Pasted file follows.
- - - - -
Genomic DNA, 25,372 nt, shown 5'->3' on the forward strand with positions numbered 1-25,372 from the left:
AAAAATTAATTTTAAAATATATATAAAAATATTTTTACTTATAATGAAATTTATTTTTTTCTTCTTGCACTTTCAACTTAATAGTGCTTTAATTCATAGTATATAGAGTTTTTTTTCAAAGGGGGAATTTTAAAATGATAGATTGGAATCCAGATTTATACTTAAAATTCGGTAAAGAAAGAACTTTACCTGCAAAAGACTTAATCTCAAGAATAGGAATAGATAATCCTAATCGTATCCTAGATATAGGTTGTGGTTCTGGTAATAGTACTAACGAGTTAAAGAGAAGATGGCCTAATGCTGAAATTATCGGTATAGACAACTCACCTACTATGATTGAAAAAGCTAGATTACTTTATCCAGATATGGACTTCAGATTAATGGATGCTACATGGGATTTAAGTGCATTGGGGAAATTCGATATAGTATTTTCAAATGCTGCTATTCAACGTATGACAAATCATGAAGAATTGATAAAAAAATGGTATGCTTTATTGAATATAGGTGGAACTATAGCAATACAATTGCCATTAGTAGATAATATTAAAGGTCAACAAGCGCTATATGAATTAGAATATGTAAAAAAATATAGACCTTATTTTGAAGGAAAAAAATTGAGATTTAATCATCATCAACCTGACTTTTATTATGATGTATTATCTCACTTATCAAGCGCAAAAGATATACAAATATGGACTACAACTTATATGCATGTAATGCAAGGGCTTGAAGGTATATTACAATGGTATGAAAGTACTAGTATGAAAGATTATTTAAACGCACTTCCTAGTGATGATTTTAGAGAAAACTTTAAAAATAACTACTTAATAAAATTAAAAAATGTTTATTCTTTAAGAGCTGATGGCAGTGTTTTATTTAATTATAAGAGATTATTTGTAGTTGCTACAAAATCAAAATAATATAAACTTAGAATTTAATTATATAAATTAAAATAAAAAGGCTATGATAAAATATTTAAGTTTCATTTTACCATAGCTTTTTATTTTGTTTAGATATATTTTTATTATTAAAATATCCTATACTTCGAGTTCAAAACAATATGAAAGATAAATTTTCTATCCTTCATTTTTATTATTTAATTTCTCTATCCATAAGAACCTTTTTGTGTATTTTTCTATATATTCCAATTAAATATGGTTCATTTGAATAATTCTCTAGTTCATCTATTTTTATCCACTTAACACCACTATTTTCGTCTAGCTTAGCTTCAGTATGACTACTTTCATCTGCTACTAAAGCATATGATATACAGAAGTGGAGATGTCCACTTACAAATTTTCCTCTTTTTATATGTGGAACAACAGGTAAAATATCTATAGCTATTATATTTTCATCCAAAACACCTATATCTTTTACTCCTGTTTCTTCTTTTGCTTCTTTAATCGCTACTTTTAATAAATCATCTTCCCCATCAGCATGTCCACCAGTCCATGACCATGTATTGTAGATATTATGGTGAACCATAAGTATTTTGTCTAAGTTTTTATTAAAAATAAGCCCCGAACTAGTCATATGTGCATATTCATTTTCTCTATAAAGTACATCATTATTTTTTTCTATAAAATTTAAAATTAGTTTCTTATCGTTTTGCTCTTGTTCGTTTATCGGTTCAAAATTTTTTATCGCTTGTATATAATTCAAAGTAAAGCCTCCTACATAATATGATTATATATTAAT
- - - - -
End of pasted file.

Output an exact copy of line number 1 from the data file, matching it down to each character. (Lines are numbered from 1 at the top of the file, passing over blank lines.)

Genomic DNA, 25,372 nt, shown 5'->3' on the forward strand with positions numbered 1-25,372 from the left: